Slavin and Glaser[9] reported 6 cases of orbital myositis, one of which was a child presenting after a flu-like illness with proptosis and ophthalmoplegia and noted to have an enlargement of the superior and medial recti which resolved completely following a course of oral steroids. Pollard reported on a series of patients presenting with acute rectus muscle palsy as a result of orbital myositis, who recovered completely following course of oral steroids and mention the inferior rectus muscle to be least involved in orbital myositis as opposed to Graves' disease.[2]

Our patient is likely to have had the fibrosis and contracture of the inferior rectus muscle following presumed myositis, leading to the restriction which resulted in a profound degree of hypotropia with esotropia and absent ocular motility.

An MRI finding of an irregular contour and shortened right superior rectus muscle was noted in an acquired oculomotor fibrosis presenting in an infant with an extreme upward and lateral deviation of the right eye by Souza-Dias et al.[4] The child underwent a free tenotomy of the superior rectus with recession of the lateral rectus.[4] Our patient had an involvement of the inferior rectus in the left eye.


  Conclusion Top


Our patient's strabismus did not reverse with 3 months of systemic steroids possibly due to late presentation in the course of the disease. Successful ocular alignment was restored in this patient after the strabismus surgery.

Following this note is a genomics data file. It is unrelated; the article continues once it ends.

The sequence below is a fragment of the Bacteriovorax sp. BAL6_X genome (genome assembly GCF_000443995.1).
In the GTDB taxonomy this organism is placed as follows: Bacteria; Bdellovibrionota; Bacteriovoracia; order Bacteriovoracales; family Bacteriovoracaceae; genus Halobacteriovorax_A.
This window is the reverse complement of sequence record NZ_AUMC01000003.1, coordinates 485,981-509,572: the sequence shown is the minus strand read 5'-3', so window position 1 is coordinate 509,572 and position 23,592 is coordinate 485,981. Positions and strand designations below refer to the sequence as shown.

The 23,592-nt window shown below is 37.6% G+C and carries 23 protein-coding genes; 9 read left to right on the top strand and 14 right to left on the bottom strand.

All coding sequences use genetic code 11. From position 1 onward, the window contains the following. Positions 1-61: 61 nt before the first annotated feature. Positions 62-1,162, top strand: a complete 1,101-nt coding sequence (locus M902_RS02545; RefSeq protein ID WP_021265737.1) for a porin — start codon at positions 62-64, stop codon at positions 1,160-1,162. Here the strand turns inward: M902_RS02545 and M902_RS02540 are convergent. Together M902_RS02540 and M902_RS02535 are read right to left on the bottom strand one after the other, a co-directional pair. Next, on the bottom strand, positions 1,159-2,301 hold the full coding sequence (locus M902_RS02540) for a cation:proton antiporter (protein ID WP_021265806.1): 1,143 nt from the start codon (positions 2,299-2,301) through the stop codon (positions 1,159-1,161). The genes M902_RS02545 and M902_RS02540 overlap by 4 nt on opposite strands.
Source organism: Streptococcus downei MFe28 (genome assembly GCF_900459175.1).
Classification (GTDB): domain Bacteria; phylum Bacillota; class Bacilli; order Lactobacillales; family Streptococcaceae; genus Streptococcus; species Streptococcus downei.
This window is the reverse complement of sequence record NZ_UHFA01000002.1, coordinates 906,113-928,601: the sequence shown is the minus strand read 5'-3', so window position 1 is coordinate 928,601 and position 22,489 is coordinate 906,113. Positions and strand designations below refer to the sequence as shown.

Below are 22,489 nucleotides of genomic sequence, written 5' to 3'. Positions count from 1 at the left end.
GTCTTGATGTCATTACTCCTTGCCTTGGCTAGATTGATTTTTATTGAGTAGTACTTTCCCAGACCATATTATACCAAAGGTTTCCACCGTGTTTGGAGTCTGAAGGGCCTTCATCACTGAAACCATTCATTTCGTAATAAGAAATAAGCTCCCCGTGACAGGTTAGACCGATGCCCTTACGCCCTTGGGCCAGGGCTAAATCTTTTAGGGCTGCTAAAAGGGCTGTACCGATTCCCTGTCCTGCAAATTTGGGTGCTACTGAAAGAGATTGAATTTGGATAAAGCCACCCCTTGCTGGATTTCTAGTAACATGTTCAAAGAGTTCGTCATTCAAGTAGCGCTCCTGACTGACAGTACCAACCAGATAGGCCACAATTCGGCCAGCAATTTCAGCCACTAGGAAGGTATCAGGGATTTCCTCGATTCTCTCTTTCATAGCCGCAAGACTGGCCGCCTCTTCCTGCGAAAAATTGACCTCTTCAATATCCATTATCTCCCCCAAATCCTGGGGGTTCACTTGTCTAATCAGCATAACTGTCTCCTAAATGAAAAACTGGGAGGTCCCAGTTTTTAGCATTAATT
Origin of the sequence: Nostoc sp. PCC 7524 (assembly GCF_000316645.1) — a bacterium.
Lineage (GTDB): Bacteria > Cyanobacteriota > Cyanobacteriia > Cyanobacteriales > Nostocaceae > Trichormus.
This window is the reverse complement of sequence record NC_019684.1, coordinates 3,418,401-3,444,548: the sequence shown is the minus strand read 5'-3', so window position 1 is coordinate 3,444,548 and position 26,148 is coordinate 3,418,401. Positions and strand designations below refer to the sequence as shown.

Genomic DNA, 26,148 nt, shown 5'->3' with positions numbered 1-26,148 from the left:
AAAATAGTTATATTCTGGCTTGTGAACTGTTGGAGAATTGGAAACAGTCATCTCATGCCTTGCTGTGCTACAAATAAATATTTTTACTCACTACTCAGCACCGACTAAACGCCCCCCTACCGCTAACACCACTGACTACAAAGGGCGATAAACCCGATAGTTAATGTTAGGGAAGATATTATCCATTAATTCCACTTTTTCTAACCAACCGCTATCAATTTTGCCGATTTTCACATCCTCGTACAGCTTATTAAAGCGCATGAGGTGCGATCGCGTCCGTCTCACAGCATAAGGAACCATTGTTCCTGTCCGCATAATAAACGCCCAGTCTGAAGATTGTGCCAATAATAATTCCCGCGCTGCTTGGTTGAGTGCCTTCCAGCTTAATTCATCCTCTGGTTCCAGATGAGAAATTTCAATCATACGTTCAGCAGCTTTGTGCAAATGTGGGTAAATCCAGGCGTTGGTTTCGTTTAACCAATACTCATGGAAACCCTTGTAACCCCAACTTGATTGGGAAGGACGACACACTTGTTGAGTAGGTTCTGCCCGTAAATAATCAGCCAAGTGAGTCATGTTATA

Declaration of patient consent

The authors certify that they have obtained all appropriate patient consent forms. In the form the patient(s) has/have given his/her/their consent for his/her/their images and other clinical information to be reported in the journal. The patients understand that their names and initials will not be published and due efforts will be made to conceal their identity, but anonymity cannot be guaranteed.

Financial support and sponsorship

Hyderabad Eye research foundation.

Conflicts of interest

There are no conflicts of interest.



 
  References Top

1.
Paolillo RD, Burch OG, Torchia RT. Infantile contracture of inferior rectus muscle with resultant mechanical hypotropia. Am J Ophthalmol 1969;68:1057-60.  Back to cited text no. 1
    
2.
Pollard ZF. Acute rectus muscle palsy in children as a result of orbital myositis. J Pediatr 1996;128:230-3.  Back to cited text no. 2
    
3.
Chan W, Wong GWK, Fan DSP. Ophthalmopathy in childhood graves disease. Br J Ophthalmol 2002;86:740-2.  Back to cited text no. 3
    
4.
Souza-Dias C, Goldchmit M, Uesugu CF. Acquired oculomotor muscle fibrosis in infant Arq Bras Oftalmol 2011;74:211-3.  Back to cited text no. 4
    
5.
Souza-Dias C, Scott AB, Wang AH. Progressive restrictive strabismus acquired in infancy. Br J Ophthalmol 2005;89:986-7.  Back to cited text no. 5
    
6.
Seidenberg KB, Leib ML. Orbital myositis with Lyme disease. Am J Ophthalmol 1990;109:13-5.  Back to cited text no. 6
    
7.
Stewart R, Salmon JF, Murray AD, Sperryn C. Cysticercosis as a cause of severe medial rectus muscle myositis. Am J Ophthalmol 1993;116:510-1.  Back to cited text no. 7
    
8.
Harris, GH, Murphy M, Schmidt EW, Hanson GA, Dotson RM. Orbital myositis as a paraneoplastic syndrome. Arch Ophthalmol 1994;112:380-6.  Back to cited text no. 8
    
9.
Slavin ML, Glaser JS. Idiopathic orbital myositis. Arch Ophthalmol 1982;100:1261-5.  Back to cited text no. 9
    


    Figures

  [Figure 1], [Figure 2], [Figure 3]